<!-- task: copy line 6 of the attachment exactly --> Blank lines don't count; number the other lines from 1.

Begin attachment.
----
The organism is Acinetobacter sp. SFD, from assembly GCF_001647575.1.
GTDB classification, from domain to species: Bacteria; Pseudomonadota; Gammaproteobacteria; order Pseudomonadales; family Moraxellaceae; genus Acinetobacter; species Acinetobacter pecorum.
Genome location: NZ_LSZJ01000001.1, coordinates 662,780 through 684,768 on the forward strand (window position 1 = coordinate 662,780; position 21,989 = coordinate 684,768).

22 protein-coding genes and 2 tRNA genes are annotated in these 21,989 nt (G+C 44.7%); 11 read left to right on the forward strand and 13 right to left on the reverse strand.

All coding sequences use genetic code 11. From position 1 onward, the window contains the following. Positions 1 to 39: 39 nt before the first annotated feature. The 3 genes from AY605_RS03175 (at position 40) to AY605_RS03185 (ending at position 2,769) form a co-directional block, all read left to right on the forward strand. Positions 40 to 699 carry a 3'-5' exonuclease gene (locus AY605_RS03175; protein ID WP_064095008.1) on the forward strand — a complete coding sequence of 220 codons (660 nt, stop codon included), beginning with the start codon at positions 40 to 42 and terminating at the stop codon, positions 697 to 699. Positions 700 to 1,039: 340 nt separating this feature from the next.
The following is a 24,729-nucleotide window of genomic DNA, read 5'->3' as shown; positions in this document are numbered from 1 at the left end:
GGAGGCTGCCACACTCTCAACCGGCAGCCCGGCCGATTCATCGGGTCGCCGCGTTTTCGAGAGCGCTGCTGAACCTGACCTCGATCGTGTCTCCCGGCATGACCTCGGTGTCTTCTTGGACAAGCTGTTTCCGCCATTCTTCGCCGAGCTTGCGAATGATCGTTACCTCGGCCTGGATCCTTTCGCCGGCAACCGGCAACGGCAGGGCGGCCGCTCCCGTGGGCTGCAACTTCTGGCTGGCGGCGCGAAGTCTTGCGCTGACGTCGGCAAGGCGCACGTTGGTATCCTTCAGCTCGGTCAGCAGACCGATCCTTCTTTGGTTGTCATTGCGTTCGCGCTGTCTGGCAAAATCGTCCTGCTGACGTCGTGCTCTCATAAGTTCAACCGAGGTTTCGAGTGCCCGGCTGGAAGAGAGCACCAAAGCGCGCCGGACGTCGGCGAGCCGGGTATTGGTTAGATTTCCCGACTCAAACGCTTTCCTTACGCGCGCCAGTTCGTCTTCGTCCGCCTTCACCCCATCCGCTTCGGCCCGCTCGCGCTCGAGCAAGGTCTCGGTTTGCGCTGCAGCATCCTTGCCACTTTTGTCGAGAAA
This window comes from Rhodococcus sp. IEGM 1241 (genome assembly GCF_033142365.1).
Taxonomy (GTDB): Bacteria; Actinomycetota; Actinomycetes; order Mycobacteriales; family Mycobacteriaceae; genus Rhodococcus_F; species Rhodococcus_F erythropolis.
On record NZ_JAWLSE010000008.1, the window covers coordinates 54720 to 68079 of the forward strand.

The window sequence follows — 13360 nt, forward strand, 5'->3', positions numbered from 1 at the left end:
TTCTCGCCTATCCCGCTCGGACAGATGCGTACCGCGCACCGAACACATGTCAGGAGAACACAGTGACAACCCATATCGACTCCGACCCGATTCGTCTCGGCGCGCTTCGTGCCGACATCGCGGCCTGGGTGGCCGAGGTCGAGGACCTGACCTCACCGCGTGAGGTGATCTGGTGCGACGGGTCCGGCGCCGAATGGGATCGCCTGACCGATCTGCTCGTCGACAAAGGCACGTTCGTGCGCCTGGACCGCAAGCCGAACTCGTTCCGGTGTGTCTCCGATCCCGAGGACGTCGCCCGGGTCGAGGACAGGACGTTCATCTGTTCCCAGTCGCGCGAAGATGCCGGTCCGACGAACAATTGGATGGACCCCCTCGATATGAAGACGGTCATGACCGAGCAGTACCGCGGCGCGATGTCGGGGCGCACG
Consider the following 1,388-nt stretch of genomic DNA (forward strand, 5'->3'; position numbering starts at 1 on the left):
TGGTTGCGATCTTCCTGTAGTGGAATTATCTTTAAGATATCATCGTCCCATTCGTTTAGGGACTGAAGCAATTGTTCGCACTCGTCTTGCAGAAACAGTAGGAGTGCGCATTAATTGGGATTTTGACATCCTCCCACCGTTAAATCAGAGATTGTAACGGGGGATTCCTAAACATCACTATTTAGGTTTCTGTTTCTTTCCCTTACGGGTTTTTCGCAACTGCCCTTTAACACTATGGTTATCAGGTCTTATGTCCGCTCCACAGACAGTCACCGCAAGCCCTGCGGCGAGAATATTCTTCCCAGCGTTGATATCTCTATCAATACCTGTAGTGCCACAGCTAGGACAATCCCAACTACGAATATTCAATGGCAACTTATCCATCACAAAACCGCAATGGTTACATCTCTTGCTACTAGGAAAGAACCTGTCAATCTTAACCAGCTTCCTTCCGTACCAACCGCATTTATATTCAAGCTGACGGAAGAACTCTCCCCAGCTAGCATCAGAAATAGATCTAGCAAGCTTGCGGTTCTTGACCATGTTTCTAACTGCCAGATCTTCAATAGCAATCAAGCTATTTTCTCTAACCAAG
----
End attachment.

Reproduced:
The following is a 24,729-nucleotide window of genomic DNA, read 5'->3' as shown; positions in this document are numbered from 1 at the left end: